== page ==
Let there be light - see photographers' amazing creations
How the darkest corners of the West Midlands have become a canvas for a creative group of stargazers.
There’s something slightly extraterrestrial about Andy May’s artworks – but that feels fairly appropriate given that they all stemmed from stargazing missions.
Now he and his friends spend their spare time heading into the darkest corners of the West Midlands not just to capture the sky at night, but to create these remarkable light paintings.
“I’ve only had a camera for two-and-a-half to three years,” says 44-year-old Andy.
“I bought it because I wanted to photograph stars, but that is quite weather dependant.
“We would go out there, only to find that it was cloudy, so we’d be stuck in a field doing nothing.”
Instead of twiddling his thumbs Andy, along with friends Stuart Hirons and Laura Davis, began to use the long exposures on their cameras to create paintings from light, with dark spots in the Shropshire Hills and around Kinver Edge regularly providing their canvas.
With the camera poised to capture an image over the course of several seconds, they would whirl around torches, meaning that when they shutter snaps closed, they would be left with what looks like an alien orb of light.
And as their ability has grown, so has their ambition. They can create human bodies by shooting beams of light over themselves, and sometimes use fire to create a different effect on the images.
“It’s got to a point where we are constantly looking for dark places, as any light in the background will tend to blend into our pictures,” adds Andy.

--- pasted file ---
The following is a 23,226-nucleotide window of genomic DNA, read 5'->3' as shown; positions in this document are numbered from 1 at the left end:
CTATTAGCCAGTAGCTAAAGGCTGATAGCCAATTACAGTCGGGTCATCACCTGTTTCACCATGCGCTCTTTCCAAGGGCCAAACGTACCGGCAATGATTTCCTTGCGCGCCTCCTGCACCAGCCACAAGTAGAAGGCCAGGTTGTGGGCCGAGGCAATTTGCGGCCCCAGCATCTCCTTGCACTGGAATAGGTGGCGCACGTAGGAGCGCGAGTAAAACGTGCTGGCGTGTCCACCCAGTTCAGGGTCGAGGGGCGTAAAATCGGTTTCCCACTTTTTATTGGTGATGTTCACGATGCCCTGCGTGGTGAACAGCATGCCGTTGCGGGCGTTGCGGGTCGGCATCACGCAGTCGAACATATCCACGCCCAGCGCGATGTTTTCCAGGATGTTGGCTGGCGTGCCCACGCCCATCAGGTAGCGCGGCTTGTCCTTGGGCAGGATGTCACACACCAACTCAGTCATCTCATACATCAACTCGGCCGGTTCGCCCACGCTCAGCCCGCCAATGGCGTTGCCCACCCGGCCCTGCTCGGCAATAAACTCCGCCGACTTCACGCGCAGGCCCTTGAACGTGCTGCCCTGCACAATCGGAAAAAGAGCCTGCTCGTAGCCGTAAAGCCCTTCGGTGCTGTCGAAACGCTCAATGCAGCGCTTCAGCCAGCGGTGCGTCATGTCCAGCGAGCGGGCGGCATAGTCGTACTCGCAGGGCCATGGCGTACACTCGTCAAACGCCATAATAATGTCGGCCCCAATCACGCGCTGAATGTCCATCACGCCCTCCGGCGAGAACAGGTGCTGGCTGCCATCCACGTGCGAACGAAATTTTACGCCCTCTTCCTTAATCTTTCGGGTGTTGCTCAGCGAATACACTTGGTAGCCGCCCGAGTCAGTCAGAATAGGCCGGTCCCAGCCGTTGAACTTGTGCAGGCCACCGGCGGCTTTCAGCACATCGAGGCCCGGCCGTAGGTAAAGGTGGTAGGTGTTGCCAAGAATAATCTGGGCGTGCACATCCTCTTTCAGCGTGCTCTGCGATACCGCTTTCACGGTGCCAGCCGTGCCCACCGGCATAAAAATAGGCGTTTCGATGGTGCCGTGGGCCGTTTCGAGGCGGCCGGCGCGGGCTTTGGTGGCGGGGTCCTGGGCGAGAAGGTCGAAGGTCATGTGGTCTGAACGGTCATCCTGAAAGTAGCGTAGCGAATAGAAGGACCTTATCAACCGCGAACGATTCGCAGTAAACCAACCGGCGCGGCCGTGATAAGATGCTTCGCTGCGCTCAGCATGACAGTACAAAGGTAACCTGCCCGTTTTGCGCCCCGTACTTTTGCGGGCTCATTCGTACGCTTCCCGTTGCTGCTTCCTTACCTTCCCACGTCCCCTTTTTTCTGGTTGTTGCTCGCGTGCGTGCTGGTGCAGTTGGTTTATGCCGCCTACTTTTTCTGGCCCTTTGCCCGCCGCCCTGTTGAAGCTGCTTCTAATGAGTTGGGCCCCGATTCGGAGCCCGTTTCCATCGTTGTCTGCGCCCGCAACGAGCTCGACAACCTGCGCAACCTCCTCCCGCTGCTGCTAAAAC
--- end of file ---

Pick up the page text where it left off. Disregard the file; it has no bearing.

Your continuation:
“A lot of it is about looking through Instagram for things that look cool.
“Sometimes it can be something really simple, like a single green light in the dark, whereas at other times it can be lots going on, like sparks and buildings lighting up.”
The light paintings have grown in popularity to the point that the group now take other people out to their dark spots to show them how the paintings are created.
That has meant going to locations including Telford Town Park, the hills around Kinver, Bumble Hole near Dudley, Dudley Priory, Ludlow Castle, Lilleshall Abbey, and Clee Hill Quarry.
“It’s just a hobby really, we do it for free, and all the meetings we put on are free,” adds Andy, who lives in Birmingham.
“We have done Clee Hill, a little chapel at Kinver Edge.
“I had just been doing it on my own but was contacted by a couple of people via Instagram, and that’s how things started. There were six of us at one point, but people ended up moving away.”
However, the hobby isn’t without its risks.
“I’ve come close to setting myself on fire before,” laughs Andy.
“I was trying to draw an Elvis with fire lighters, and it wouldn’t go out when I finished, let’s just say that.
“Some of the places have been old quarries, and for one set of pictures we went behind a waterfall in Wales in the middle of the night.
“The camera was left on the riverside and we were just behind the waterfall.”
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